It’s no secret that the COVID-19 pandemic has caused organisations across the world to accelerate their digital transformation efforts. During the first wave of infections last year, KPMG estimates that organisations globally spent about $15bn more per week on technology and IT equipment in order to facilitate the transition to remote work.
In the UK, 72% of businesses reported in a recent survey that their digital transformation projects had been sped up or expanded as a result of the pandemic - for a variety of reasons including future-proofing against future crises and adapting to increasingly remote and hybrid-work models.
For many of these organisations, digital transformation means an overhaul or replacement of company hardware and devices issued to employees. However, new office equipment purchase orders in uncertain times has often left organisations with a surplus of devices, and unsure about how to dispose of them sustainably.
New data released this week by technology lifecycle management firm 3stepIT found that over a third (35%) of the businesses that accelerated their digital transformation initiatives during the pandemic now have “more laptops that need to be disposed of.”
“The businesses I speak to are being asked to deliver huge digital transformation projects, improve data security and deliver more value with every tech investment, all in the context of a global pandemic,” said 3stepIT CEO, Carmen Ene. However, 3stepIT’s report hints at the fact that, while Ene maintains that these IT departments “ want to be part of the solution to one of the biggest climate crises the world is facing,” the data points towards “a tidal wave of redundant IT potentially set to hit landfill, despite increasing pressure to act on climate change.”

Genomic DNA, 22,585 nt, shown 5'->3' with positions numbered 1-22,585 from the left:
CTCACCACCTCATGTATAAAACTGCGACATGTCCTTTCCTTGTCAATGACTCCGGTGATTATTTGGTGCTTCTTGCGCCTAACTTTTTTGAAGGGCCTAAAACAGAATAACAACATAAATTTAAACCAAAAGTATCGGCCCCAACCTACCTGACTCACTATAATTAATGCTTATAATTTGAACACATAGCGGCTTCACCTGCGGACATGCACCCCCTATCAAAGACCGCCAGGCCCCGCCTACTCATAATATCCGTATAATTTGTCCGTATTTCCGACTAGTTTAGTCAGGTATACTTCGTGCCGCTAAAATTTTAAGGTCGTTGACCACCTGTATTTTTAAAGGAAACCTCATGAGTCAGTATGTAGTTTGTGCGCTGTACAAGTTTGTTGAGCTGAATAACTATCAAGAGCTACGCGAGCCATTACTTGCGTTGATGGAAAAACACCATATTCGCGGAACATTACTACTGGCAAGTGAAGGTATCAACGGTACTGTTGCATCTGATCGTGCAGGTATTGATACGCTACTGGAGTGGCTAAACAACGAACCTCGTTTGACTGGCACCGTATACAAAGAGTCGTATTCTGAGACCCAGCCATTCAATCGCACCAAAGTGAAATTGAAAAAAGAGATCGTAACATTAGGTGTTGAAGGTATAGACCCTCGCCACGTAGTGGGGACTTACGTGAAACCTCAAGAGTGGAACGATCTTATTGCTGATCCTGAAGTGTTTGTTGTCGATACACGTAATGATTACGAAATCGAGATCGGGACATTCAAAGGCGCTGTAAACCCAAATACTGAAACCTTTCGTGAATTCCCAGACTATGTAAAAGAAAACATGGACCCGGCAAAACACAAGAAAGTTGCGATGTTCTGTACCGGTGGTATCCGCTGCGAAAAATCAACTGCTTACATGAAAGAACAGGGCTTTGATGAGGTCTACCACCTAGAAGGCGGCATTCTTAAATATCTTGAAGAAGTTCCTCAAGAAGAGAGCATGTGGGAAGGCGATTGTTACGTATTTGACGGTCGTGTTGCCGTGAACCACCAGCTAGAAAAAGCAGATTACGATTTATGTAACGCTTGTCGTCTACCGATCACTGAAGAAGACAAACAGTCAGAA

79% of the respondents to 3stepIT’s survey admitted that they were concerned about the amount of e-waste their organisation produces.
Headed for the landfill
Data gathered by the United Nations’ Global E-waste Monitor 2020 released earlier this summer found that a record 53.6 million metric tonnes of e-waste was generated worldwide in 2019 - a 21% increase in five years. By 2030, the report continues, the amount of e-waste generated every year will exceed 74 million metric tonnes.
If the rare earth metals, plastics, and other non-biodegradable - potentially toxic - components of commonly discarded e-waste items - including printers, smartphones, laptops, etc - were reliably recycled, this wouldn’t be a=such a massive problem.
However, the UN’s report found that, in 2019, a shockingly low percentage - just 17.4% - of e-waste even made it as far as a recycling plant. The rest - including a “conservatively estimated” $57bn worth of gold, silver, and other high-value, recoverable metals were “mostly dumped or burned rather than being collected for treatment and reuse.”
What can be done?
There are several important steps being advocated for as a solution to the e-waste crisis. Regulators and startups across Europe have spent the last couple of years taking aim at planned obsolescence and artificially short product life cycles in electronics, with solutions ranging from the proposal of legally imposed minimum support and warranty cycles for smartphones sold within the region, and protection of the consumer’s “right to repair”, to the launch of devices with more modular components designed to extend the life of the average smartphone from 3-4 years to 10.
Ene herself says that “To reduce e-waste, businesses have to stop buying IT, and look for new models of ownership.” By shifting towards as-as-service models of ownership, and adopting technology-as-a-service, businesses will be able to “deploy a circular model, in which devices are bought, used, and then repaired and re-used, rather than hitting landfill after their first lifecycle.”